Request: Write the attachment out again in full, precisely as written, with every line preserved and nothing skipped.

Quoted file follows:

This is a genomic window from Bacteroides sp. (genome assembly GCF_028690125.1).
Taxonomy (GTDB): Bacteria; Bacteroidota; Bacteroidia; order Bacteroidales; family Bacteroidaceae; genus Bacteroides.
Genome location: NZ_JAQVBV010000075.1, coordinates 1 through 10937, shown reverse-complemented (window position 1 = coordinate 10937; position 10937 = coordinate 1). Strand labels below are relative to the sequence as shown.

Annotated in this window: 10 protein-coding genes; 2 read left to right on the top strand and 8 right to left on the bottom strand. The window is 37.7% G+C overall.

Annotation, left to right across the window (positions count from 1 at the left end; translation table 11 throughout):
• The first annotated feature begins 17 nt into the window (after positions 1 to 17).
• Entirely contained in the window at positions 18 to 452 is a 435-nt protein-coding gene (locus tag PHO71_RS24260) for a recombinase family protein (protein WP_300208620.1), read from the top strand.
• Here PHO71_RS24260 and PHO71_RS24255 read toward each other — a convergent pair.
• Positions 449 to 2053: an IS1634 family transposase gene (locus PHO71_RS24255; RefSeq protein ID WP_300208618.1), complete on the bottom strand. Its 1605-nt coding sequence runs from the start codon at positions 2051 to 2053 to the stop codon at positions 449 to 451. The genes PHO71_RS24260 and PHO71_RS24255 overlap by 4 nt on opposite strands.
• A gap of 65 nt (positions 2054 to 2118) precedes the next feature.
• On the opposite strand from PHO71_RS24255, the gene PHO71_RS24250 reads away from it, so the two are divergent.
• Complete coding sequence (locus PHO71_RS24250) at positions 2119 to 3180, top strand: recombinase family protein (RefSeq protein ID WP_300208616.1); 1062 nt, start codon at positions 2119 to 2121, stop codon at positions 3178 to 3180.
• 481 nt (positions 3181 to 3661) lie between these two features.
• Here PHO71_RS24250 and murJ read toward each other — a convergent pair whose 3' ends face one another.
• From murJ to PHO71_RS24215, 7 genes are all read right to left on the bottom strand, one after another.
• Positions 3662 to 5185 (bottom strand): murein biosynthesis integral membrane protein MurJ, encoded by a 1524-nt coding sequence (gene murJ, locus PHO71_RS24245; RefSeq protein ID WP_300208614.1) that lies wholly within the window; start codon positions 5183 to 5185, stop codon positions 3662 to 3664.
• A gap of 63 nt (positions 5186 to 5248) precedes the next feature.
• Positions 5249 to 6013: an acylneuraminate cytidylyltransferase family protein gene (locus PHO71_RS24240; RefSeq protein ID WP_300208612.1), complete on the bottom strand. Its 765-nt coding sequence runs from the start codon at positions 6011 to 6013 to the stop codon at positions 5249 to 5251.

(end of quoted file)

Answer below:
This is a genomic window from Bacteroides sp. (genome assembly GCF_028690125.1).
Taxonomy (GTDB): Bacteria; Bacteroidota; Bacteroidia; order Bacteroidales; family Bacteroidaceae; genus Bacteroides.
Genome location: NZ_JAQVBV010000075.1, coordinates 1 through 10937, shown reverse-complemented (window position 1 = coordinate 10937; position 10937 = coordinate 1). Strand labels below are relative to the sequence as shown.

Annotated in this window: 10 protein-coding genes; 2 read left to right on the top strand and 8 right to left on the bottom strand. The window is 37.7% G+C overall.

Annotation, left to right across the window (positions count from 1 at the left end; translation table 11 throughout):
• The first annotated feature begins 17 nt into the window (after positions 1 to 17).
• Entirely contained in the window at positions 18 to 452 is a 435-nt protein-coding gene (locus tag PHO71_RS24260) for a recombinase family protein (protein WP_300208620.1), read from the top strand.
• Here PHO71_RS24260 and PHO71_RS24255 read toward each other — a convergent pair.
• Positions 449 to 2053: an IS1634 family transposase gene (locus PHO71_RS24255; RefSeq protein ID WP_300208618.1), complete on the bottom strand. Its 1605-nt coding sequence runs from the start codon at positions 2051 to 2053 to the stop codon at positions 449 to 451. The genes PHO71_RS24260 and PHO71_RS24255 overlap by 4 nt on opposite strands.
• A gap of 65 nt (positions 2054 to 2118) precedes the next feature.
• On the opposite strand from PHO71_RS24255, the gene PHO71_RS24250 reads away from it, so the two are divergent.
• Complete coding sequence (locus PHO71_RS24250) at positions 2119 to 3180, top strand: recombinase family protein (RefSeq protein ID WP_300208616.1); 1062 nt, start codon at positions 2119 to 2121, stop codon at positions 3178 to 3180.
• 481 nt (positions 3181 to 3661) lie between these two features.
• Here PHO71_RS24250 and murJ read toward each other — a convergent pair whose 3' ends face one another.
• From murJ to PHO71_RS24215, 7 genes are all read right to left on the bottom strand, one after another.
• Positions 3662 to 5185 (bottom strand): murein biosynthesis integral membrane protein MurJ, encoded by a 1524-nt coding sequence (gene murJ, locus PHO71_RS24245; RefSeq protein ID WP_300208614.1) that lies wholly within the window; start codon positions 5183 to 5185, stop codon positions 3662 to 3664.
• A gap of 63 nt (positions 5186 to 5248) precedes the next feature.
• Positions 5249 to 6013: an acylneuraminate cytidylyltransferase family protein gene (locus PHO71_RS24240; RefSeq protein ID WP_300208612.1), complete on the bottom strand. Its 765-nt coding sequence runs from the start codon at positions 6011 to 6013 to the stop codon at positions 5249 to 5251.